are practical piano-makers, familiar
with all the branches of piano building,
and give their personal attention to the
supervision of the factory, enjoy the
reputation of making firft-clus instru
ments. Capacity of factory and actual
out-put, 2,500 pianos yearly. This firm
has a modern and up-to-date plant,
equipped in a first cla9 manner. Make
their own cases. Tliuir pianos ara at
tractive in design, wl-II nmt o.risi-icii.
tiously made of tne beet selecird ma
terials, and are o! superior wnrkmannhip.
The firm eiijoys and di-gnrveg repu
tation of making an excellent piano of
poweiful and brilliant toni (piality.
Monday's Daily.
Sheriff Kelly went to Mosier this af
ternoon on business.
W. II. Moore, the Moro banker, wag
in town last night, tiie guest of the
Umatilla House.
D. S. Dufur went to Moro today to su
perintendent the placing of two of his
patent closets in one of the hotels at
that place.
Mayor E. B. Dufur left Saturday to
look after his mining interests iu South
ern Oregon. He does not expect to
come back here until February.
Acting Postmaster F. S. Fisher, Mfss
uawson, delivery clerk. Jutle K. Mays
and Attorney VV. H, Wileon have goiio
to roruami as witnesses in the li. II,
Hiddell case, which was to come no for
hearing in the federal court at that place
Tuesday' Daliy,
Dr. llollister arrived here today on
the noon train.
W. H. H. Dufur, George Dnfnr and
W. II. Staats were in town today from
Chicken iice Coiiprei
Carbolineum : Avenarius.
The most efficient Wood Prcmini
l'Hllit, aliwi a Kadieal Keininlv tgilM
Chicken He. lis aiilleation win
Bide si U of imiiHry house will pet.
manently exterminate ml lire. St
milts healthy chickens, pent of
evg. W rite, fur eirculara and print
Mention thin paner.
Jos.T. Peters & Co.,
Thursday, Dec. 13, at 8:30 p. rn.,
Chas. Denton, son of Chas. W. Denton,
a pioneer settler nf Mill Creek, at the
age ol 34 years. The cause of death was
typhoid fever, following a severe attack
of the grippe. The deceased leaves a
wife and one child.
If you intend to take a trip East, ask
your ticket agent to route you via The
Great Wabash, a modern and up-to-date
railroad in every particular.
Through trains from Chicago, Kansas
City, Omaha or St. Louis to New York
and New England points. All trains
run via Niagara Palls and every through
train has tree reclining chair cars, sleep
ing and dining cars.
Stop over allowed on all tickets at Ni
agara Falls. Ross C. Cus,
Pacific Coast I'as. Agt
I-oa Alleles, Calif.
C. S. Cuank, i. p. A., St. Louis, Mo.
Come in and see the latist in art.
Cheaper than ever. Geo. C. Blakelev.
Subscribj f ir The Ciiuonrxk.
T. A. Van Norden
Keepa cunstoiitly on hand a lante id1 virM
line of all that ii heat in Watch, Jertirr.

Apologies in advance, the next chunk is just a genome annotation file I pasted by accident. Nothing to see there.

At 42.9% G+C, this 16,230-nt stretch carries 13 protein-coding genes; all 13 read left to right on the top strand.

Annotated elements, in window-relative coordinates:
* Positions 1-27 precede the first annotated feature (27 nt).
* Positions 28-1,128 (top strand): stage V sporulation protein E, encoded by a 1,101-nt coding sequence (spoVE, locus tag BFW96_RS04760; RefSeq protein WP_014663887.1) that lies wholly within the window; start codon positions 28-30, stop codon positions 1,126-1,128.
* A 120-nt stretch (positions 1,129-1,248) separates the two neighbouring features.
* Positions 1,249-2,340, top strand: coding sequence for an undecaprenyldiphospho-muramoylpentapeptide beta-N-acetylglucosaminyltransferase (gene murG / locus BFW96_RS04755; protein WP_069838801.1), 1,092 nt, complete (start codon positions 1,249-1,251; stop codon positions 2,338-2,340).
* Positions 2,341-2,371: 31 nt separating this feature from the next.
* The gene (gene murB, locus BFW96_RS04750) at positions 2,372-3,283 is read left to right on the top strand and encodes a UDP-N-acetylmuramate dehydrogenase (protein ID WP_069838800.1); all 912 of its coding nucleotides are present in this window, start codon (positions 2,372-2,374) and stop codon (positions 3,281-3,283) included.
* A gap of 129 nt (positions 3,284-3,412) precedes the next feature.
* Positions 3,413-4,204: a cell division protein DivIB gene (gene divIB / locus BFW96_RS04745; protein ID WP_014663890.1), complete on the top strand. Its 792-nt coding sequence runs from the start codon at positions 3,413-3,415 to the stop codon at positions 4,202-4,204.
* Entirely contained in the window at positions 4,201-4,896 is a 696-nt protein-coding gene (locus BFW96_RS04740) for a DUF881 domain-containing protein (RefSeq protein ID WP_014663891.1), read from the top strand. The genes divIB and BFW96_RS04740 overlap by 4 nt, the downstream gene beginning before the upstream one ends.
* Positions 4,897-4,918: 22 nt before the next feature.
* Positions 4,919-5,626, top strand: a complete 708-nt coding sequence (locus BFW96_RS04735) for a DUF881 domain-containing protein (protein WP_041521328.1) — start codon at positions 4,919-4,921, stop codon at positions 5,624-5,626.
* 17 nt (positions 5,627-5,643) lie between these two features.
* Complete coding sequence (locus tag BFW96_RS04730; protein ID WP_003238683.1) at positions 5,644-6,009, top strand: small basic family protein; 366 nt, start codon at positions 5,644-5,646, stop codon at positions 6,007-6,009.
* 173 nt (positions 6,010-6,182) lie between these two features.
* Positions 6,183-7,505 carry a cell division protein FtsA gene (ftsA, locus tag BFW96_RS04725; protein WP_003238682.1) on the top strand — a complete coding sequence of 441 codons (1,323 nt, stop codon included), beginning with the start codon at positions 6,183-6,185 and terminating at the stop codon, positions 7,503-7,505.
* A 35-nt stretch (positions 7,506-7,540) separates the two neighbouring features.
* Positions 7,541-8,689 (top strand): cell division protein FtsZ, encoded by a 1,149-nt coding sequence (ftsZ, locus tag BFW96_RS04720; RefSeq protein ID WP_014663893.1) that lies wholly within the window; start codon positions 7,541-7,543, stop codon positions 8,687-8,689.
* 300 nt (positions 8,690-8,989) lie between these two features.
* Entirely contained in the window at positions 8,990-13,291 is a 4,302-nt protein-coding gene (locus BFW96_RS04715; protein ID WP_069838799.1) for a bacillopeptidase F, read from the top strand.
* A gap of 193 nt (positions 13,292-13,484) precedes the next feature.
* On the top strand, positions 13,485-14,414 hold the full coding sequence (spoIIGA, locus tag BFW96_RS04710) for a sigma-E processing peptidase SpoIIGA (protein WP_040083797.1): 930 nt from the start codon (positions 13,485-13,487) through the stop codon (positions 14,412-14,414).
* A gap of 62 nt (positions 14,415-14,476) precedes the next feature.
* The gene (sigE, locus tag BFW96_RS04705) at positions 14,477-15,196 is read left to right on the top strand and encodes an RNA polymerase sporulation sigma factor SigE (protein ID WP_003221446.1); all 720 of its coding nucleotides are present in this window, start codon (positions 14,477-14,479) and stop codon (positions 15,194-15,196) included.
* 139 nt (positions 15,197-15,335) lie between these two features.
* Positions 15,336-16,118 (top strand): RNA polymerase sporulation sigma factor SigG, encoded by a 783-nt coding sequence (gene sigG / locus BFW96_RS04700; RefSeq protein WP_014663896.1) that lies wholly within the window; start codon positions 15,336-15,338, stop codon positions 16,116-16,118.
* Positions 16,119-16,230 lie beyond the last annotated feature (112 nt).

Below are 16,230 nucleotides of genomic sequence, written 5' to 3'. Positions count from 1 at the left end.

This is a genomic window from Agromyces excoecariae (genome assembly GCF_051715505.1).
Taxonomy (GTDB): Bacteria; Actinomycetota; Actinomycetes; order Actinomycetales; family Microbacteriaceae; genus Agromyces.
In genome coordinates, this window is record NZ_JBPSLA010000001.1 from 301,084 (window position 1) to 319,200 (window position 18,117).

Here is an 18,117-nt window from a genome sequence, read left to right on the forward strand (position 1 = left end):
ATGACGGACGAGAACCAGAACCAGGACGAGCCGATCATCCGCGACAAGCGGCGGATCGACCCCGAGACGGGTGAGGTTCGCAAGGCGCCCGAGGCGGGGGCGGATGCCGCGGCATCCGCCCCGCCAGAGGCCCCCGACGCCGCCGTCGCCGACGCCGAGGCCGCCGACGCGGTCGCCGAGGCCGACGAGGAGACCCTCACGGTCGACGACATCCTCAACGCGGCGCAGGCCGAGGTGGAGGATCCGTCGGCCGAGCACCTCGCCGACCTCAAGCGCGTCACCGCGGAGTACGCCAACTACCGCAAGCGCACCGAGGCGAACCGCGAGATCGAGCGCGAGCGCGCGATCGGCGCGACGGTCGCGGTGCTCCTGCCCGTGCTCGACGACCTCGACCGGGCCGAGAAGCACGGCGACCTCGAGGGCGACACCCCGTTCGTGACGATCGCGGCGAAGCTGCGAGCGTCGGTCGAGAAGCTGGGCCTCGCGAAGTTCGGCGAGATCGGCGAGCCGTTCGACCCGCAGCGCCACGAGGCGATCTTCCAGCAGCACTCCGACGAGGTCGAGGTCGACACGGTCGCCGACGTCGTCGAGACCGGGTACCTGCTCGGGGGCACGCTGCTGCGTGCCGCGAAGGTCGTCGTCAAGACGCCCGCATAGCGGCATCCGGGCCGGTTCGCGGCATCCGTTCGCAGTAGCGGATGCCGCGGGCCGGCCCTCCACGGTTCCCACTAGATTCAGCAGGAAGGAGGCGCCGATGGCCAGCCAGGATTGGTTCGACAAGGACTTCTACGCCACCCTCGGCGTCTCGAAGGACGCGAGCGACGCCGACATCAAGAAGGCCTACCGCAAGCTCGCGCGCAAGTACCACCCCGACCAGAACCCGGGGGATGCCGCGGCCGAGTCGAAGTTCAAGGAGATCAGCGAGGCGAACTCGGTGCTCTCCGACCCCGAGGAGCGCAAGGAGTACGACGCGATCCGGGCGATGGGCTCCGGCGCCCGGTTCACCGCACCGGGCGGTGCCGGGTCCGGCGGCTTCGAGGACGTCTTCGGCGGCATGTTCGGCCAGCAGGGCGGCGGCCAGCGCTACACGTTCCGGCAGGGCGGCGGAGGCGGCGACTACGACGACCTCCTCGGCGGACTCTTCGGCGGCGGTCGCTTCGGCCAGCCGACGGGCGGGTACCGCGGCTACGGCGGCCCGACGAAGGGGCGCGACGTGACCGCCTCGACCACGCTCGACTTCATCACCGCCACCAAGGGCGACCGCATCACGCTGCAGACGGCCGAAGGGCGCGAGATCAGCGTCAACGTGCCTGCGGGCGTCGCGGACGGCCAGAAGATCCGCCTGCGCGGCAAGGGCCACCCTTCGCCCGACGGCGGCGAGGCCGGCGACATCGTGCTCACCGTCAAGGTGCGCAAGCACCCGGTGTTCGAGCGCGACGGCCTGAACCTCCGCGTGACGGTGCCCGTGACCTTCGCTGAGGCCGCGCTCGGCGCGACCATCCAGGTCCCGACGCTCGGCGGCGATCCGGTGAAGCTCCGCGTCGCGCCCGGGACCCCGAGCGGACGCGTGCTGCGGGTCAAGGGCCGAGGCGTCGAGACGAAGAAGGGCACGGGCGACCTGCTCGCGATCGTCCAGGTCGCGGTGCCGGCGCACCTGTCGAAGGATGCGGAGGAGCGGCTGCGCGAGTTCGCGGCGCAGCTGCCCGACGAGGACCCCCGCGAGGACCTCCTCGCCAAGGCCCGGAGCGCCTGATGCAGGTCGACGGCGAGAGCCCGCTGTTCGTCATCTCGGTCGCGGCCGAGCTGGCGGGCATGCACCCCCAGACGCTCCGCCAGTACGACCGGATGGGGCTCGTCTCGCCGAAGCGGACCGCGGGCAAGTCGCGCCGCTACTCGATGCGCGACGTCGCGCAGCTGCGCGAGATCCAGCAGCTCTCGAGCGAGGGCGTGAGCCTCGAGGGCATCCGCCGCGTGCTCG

f:locka, Hpectaclea, Field f;ise,Silvenri,
at prleca that dely competition. Mail ordered
tenth to with promptness and dispatth. k
f raving iiently done. "f3
Undertaker and Embalm
Cor. Third and Washington St.
All orders attended in promptly. h"
distance phone -t:3. Local,
J. r. cob. jomm
M00RK & G.WLV,
Kooma&i and 4o.over 0. s. Uih1TO
Physician and Surceon,
Special attention Riven to'UitfT-
el.ti-. Booms 21 aud :?.
Voei "xl
I lor tho next
tier the
Kama in urinning .VUchmerv ever ntlVred in the State ol Uret 'n
If vour hair Is dry and dead-like, Co-
. . -ii . ,i ....... r ,1.,. . .:.. , t n.t...
coanut iream ionic win give ii me inn ...y . ..,,.,.....,.;,, ,i,n,iin.,,fii.. i.t.,i..
luster. It is pronounced the finest tries, in its prolific vegetation and among i T. .,,,., . , .
mnnrfdin i n
j wherever It is sold. At NickeUe
iinint aiuro you enn any (lie litl I r
Their ins-trumenlsare e.,, all over the1?,. '"""'""ng waeiunnrv ever otleretl in the Mateoi ureo. " jt i.
United States l,v re, ,,.ltl I . fr,ner to have, , Star Kep-I Mill, beiuart it will h-lp to l-v v-mr ,;l(,pt
Ln.te.I . lat.s I re,,191t,B d-alera Mve y0 (llne ; it will m,k., yo-ir old horan fa.ter; it will plea
who find them salable pianos, on which j "acked grain for her chirkena ; and this is a sure way of getting ' !".- ? j (;0T
they can thoroughly rely, rinanrial j.'"r " "r P'fTtivf ly koiii to close out the mills now on hnti.l a' A 1 J ' T01W
: A chanao in tlm t ..,.1. ... .1. ten, I nrlJV is tll'l tl"01
at Frazer's
tonic on earth. Can he ha
barber shop, awent.
For Hale.
Eastern Oregon timothy hay, f 15 per
ton, f. o. b. The Iullea. Extern Ore
gon wild hay, 1:1.50 in car lots.
Mc Ci r.LV & Cavi.ou,
La Grande, Or.
Money to Loaa.
Five hundred dollars to loan cn real
estate. No commission. Apply at this
office. n21 ilw
its nnmberleas resorts
slure, valley ami plain.
The two daily Shauta drains from
I'ortland to California tiave been re
cently equipped with the moft approved
pattern of standard an'l tourist sleeping
cars, but the low rates of fare will still
continue in effect.
Illustrated guides to the winter resorts
of California ami Arizona may be had
cn application to
C. II. Mahkiiam.U. P. A.,
I'ortland, Oregon.
A change in the liiisirit-i r imi.Bl. ,. tn .hi thia. ami no i
reap the benefit. For further particulars inquire or write t j
For Infant! and Children.
Ik Kind Yea Have Always Bought
Bears tha V '
SlguMur of (-f&Z&V
HUDSOfl & BROWNHILL. The Dalles. Oregon-